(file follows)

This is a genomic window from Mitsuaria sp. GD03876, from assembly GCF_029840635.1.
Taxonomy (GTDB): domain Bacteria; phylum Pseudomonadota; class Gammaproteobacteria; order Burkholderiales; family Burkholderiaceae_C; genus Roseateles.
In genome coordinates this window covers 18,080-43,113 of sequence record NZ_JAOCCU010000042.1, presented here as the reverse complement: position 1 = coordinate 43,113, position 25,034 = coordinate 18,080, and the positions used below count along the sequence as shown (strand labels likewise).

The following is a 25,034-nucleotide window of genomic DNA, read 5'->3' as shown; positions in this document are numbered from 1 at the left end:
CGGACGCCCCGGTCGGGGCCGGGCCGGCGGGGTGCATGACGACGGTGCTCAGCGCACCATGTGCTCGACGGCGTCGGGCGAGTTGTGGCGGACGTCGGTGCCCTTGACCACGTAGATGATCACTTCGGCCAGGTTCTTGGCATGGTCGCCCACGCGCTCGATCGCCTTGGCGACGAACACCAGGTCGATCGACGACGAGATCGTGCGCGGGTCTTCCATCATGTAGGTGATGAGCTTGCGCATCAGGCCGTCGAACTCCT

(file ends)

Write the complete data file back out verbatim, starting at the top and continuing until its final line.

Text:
This is a genomic window from Mitsuaria sp. GD03876, from assembly GCF_029840635.1.
Taxonomy (GTDB): domain Bacteria; phylum Pseudomonadota; class Gammaproteobacteria; order Burkholderiales; family Burkholderiaceae_C; genus Roseateles.
In genome coordinates this window covers 18,080-43,113 of sequence record NZ_JAOCCU010000042.1, presented here as the reverse complement: position 1 = coordinate 43,113, position 25,034 = coordinate 18,080, and the positions used below count along the sequence as shown (strand labels likewise).

The following is a 25,034-nucleotide window of genomic DNA, read 5'->3' as shown; positions in this document are numbered from 1 at the left end:
CGGACGCCCCGGTCGGGGCCGGGCCGGCGGGGTGCATGACGACGGTGCTCAGCGCACCATGTGCTCGACGGCGTCGGGCGAGTTGTGGCGGACGTCGGTGCCCTTGACCACGTAGATGATCACTTCGGCCAGGTTCTTGGCATGGTCGCCCACGCGCTCGATCGCCTTGGCGACGAACACCAGGTCGATCGACGACGAGATCGTGCGCGGGTCTTCCATCATGTAGGTGATGAGCTTGCGCATCAGGCCGTCGAACTCCT